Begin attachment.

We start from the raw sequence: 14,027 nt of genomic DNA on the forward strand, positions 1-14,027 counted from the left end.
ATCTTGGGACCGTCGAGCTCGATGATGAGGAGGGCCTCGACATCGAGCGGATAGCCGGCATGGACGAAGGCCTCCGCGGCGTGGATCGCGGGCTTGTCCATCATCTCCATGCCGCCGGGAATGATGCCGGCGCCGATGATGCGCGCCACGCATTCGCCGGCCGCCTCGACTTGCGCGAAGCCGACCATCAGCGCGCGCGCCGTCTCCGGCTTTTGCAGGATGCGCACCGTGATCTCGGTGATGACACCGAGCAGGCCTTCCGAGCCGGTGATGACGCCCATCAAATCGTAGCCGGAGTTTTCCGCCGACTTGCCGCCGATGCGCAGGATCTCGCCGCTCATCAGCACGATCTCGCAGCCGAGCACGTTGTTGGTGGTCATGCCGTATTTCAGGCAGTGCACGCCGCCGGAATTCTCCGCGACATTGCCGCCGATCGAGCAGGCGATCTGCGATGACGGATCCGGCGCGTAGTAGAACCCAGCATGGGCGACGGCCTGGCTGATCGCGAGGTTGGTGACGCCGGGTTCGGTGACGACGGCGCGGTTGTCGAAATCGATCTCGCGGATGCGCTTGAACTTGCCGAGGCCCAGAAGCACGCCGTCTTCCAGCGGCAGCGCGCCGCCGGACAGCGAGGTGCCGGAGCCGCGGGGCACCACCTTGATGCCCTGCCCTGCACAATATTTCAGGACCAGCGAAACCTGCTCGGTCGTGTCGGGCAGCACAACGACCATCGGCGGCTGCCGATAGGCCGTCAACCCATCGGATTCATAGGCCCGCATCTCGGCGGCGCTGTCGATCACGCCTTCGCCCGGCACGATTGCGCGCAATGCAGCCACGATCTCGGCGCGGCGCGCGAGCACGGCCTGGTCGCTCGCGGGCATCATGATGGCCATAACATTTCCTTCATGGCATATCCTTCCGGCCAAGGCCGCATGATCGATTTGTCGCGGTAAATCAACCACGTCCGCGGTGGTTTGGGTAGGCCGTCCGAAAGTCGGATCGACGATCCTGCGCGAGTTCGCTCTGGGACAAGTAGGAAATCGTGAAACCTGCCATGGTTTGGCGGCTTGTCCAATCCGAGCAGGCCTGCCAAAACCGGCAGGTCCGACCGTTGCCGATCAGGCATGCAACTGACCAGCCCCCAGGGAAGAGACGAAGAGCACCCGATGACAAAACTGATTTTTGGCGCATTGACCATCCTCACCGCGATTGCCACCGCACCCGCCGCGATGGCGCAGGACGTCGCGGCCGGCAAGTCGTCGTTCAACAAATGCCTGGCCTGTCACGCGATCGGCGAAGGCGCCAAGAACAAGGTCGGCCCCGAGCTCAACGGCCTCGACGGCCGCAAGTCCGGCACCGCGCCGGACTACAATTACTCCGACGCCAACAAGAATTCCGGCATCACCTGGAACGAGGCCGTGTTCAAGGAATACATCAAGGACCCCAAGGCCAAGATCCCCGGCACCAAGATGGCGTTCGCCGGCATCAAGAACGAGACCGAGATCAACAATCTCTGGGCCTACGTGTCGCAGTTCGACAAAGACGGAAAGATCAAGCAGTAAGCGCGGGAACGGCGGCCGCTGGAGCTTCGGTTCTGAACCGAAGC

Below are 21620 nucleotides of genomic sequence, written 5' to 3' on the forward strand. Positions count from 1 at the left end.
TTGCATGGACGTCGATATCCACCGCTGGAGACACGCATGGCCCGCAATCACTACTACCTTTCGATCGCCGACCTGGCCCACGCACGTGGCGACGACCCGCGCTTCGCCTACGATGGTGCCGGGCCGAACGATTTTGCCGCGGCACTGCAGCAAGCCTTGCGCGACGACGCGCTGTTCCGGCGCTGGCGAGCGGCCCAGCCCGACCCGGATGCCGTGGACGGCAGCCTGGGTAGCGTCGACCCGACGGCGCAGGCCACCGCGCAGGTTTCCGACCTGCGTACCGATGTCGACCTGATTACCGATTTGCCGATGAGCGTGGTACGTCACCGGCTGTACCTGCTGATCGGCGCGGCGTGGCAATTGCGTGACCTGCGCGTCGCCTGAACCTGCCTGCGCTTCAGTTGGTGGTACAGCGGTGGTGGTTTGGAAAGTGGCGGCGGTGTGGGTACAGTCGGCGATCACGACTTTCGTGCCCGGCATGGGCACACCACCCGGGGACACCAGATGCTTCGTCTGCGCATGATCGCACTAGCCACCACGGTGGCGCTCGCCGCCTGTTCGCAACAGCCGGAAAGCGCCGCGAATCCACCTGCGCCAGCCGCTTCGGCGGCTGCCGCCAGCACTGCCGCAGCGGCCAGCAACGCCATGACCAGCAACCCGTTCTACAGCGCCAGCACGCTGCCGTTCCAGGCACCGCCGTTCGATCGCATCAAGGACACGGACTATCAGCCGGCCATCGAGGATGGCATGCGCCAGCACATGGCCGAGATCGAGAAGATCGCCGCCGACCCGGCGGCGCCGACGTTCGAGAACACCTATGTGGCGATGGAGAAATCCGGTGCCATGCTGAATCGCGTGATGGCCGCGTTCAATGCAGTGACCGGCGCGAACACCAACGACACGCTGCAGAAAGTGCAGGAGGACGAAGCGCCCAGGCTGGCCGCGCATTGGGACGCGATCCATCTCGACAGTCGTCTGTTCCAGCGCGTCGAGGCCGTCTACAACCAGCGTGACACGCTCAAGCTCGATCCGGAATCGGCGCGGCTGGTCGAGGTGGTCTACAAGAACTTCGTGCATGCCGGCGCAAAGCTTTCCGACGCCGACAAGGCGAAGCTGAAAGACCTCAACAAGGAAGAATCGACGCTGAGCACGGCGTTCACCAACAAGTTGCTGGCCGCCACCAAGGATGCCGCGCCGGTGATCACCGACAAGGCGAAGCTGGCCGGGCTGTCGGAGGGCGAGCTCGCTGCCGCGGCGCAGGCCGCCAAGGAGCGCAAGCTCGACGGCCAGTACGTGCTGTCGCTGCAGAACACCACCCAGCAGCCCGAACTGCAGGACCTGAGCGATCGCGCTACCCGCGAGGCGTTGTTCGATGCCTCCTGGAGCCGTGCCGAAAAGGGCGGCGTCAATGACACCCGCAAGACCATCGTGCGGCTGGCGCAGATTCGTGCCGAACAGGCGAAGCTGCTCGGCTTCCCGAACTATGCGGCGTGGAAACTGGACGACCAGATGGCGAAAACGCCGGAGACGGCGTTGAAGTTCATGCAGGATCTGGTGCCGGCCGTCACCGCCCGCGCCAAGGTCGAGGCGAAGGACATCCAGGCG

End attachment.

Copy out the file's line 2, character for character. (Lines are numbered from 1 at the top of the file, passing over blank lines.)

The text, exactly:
ATCTTGGGACCGTCGAGCTCGATGATGAGGAGGGCCTCGACATCGAGCGGATAGCCGGCATGGACGAAGGCCTCCGCGGCGTGGATCGCGGGCTTGTCCATCATCTCCATGCCGCCGGGAATGATGCCGGCGCCGATGATGCGCGCCACGCATTCGCCGGCCGCCTCGACTTGCGCGAAGCCGACCATCAGCGCGCGCGCCGTCTCCGGCTTTTGCAGGATGCGCACCGTGATCTCGGTGATGACACCGAGCAGGCCTTCCGAGCCGGTGATGACGCCCATCAAATCGTAGCCGGAGTTTTCCGCCGACTTGCCGCCGATGCGCAGGATCTCGCCGCTCATCAGCACGATCTCGCAGCCGAGCACGTTGTTGGTGGTCATGCCGTATTTCAGGCAGTGCACGCCGCCGGAATTCTCCGCGACATTGCCGCCGATCGAGCAGGCGATCTGCGATGACGGATCCGGCGCGTAGTAGAACCCAGCATGGGCGACGGCCTGGCTGATCGCGAGGTTGGTGACGCCGGGTTCGGTGACGACGGCGCGGTTGTCGAAATCGATCTCGCGGATGCGCTTGAACTTGCCGAGGCCCAGAAGCACGCCGTCTTCCAGCGGCAGCGCGCCGCCGGACAGCGAGGTGCCGGAGCCGCGGGGCACCACCTTGATGCCCTGCCCTGCACAATATTTCAGGACCAGCGAAACCTGCTCGGTCGTGTCGGGCAGCACAACGACCATCGGCGGCTGCCGATAGGCCGTCAACCCATCGGATTCATAGGCCCGCATCTCGGCGGCGCTGTCGATCACGCCTTCGCCCGGCACGATTGCGCGCAATGCAGCCACGATCTCGGCGCGGCGCGCGAGCACGGCCTGGTCGCTCGCGGGCATCATGATGGCCATAACATTTCCTTCATGGCATATCCTTCCGGCCAAGGCCGCATGATCGATTTGTCGCGGTAAATCAACCACGTCCGCGGTGGTTTGGGTAGGCCGTCCGAAAGTCGGATCGACGATCCTGCGCGAGTTCGCTCTGGGACAAGTAGGAAATCGTGAAACCTGCCATGGTTTGGCGGCTTGTCCAATCCGAGCAGGCCTGCCAAAACCGGCAGGTCCGACCGTTGCCGATCAGGCATGCAACTGACCAGCCCCCAGGGAAGAGACGAAGAGCACCCGATGACAAAACTGATTTTTGGCGCATTGACCATCCTCACCGCGATTGCCACCGCACCCGCCGCGATGGCGCAGGACGTCGCGGCCGGCAAGTCGTCGTTCAACAAATGCCTGGCCTGTCACGCGATCGGCGAAGGCGCCAAGAACAAGGTCGGCCCCGAGCTCAACGGCCTCGACGGCCGCAAGTCCGGCACCGCGCCGGACTACAATTACTCCGACGCCAACAAGAATTCCGGCATCACCTGGAACGAGGCCGTGTTCAAGGAATACATCAAGGACCCCAAGGCCAAGATCCCCGGCACCAAGATGGCGTTCGCCGGCATCAAGAACGAGACCGAGATCAACAATCTCTGGGCCTACGTGTCGCAGTTCGACAAAGACGGAAAGATCAAGCAGTAAGCGCGGGAACGGCGGCCGCTGGAGCTTCGGTTCTGAACCGAAGC